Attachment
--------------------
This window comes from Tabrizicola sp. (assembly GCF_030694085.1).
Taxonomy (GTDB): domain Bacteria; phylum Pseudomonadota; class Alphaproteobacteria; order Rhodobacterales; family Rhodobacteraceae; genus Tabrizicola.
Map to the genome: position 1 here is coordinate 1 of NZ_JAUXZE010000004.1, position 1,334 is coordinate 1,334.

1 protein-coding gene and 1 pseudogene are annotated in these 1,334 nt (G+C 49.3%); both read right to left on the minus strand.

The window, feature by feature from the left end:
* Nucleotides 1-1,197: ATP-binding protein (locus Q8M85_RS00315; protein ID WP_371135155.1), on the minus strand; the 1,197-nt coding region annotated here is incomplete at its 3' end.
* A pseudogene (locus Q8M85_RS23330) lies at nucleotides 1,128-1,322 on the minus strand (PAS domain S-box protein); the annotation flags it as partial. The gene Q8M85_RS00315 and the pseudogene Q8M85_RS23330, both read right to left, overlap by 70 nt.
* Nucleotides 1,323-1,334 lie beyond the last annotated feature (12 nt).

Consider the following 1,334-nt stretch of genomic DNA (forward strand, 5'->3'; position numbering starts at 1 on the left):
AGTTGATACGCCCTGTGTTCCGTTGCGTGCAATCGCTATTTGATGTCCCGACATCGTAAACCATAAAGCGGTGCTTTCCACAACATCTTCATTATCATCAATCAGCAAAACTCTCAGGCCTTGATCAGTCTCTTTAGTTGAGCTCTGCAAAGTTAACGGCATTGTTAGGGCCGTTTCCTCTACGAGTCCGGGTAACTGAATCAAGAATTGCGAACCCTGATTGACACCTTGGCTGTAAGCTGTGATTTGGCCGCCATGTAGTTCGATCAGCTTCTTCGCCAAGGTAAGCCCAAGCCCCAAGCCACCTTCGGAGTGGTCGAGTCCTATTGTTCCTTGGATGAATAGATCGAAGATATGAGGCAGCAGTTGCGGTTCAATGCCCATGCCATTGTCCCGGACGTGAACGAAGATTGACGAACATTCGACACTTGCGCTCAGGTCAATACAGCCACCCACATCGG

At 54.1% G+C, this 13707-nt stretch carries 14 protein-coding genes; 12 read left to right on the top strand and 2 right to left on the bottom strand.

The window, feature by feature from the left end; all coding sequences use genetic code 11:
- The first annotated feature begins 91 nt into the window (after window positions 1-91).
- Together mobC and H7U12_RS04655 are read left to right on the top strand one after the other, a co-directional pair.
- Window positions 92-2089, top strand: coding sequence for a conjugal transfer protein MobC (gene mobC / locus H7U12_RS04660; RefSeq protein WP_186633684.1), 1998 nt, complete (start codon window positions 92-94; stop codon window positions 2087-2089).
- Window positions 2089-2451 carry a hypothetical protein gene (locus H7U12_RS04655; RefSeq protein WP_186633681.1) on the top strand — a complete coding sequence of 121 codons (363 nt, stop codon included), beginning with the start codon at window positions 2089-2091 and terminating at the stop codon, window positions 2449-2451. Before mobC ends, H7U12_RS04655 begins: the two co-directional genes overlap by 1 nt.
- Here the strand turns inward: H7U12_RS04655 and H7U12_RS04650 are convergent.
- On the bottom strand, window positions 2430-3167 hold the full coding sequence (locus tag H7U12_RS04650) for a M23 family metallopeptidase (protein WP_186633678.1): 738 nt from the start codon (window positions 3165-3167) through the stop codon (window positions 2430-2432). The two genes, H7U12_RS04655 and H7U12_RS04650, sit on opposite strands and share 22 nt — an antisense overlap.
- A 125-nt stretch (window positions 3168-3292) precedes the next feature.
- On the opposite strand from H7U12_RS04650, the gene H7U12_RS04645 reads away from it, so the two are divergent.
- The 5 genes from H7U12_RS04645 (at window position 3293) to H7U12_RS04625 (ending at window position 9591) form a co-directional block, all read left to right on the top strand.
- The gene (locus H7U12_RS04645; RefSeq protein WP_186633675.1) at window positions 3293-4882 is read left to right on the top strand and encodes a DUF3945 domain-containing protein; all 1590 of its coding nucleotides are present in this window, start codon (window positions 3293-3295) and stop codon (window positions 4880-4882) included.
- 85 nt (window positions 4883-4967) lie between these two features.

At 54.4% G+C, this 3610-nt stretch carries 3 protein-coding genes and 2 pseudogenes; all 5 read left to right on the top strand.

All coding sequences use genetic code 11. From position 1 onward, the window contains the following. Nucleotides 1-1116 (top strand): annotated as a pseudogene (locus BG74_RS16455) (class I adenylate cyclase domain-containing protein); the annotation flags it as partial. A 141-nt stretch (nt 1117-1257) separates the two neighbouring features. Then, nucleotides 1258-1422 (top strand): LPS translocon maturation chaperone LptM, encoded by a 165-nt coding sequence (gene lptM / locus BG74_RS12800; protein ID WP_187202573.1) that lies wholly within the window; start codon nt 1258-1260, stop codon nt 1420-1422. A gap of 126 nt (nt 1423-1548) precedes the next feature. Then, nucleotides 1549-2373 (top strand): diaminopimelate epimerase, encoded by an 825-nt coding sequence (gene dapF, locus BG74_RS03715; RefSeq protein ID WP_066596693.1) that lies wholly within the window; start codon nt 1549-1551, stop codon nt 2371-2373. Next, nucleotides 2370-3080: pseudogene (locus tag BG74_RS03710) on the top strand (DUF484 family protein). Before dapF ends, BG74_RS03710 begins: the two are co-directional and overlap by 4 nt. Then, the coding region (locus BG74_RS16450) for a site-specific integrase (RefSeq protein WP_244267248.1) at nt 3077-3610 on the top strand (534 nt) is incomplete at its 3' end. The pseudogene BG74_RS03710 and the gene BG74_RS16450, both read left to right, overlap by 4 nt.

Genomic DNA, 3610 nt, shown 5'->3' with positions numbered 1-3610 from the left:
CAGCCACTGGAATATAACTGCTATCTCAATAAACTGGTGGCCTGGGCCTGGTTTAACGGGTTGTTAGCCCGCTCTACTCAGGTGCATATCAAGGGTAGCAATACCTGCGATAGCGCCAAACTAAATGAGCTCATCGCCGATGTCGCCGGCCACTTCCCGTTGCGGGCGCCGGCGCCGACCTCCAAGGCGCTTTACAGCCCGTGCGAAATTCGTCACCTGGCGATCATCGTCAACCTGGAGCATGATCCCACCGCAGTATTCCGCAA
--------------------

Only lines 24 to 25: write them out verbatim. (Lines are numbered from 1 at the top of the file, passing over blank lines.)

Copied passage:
At 54.4% G+C, this 3610-nt stretch carries 3 protein-coding genes and 2 pseudogenes; all 5 read left to right on the top strand.

All coding sequences use genetic code 11. From position 1 onward, the window contains the following. Nucleotides 1-1116 (top strand): annotated as a pseudogene (locus BG74_RS16455) (class I adenylate cyclase domain-containing protein); the annotation flags it as partial. A 141-nt stretch (nt 1117-1257) separates the two neighbouring features. Then, nucleotides 1258-1422 (top strand): LPS translocon maturation chaperone LptM, encoded by a 165-nt coding sequence (gene lptM / locus BG74_RS12800; protein ID WP_187202573.1) that lies wholly within the window; start codon nt 1258-1260, stop codon nt 1420-1422. A gap of 126 nt (nt 1423-1548) precedes the next feature. Then, nucleotides 1549-2373 (top strand): diaminopimelate epimerase, encoded by an 825-nt coding sequence (gene dapF, locus BG74_RS03715; RefSeq protein ID WP_066596693.1) that lies wholly within the window; start codon nt 1549-1551, stop codon nt 2371-2373. Next, nucleotides 2370-3080: pseudogene (locus tag BG74_RS03710) on the top strand (DUF484 family protein). Before dapF ends, BG74_RS03710 begins: the two are co-directional and overlap by 4 nt. Then, the coding region (locus BG74_RS16450) for a site-specific integrase (RefSeq protein WP_244267248.1) at nt 3077-3610 on the top strand (534 nt) is incomplete at its 3' end. The pseudogene BG74_RS03710 and the gene BG74_RS16450, both read left to right, overlap by 4 nt.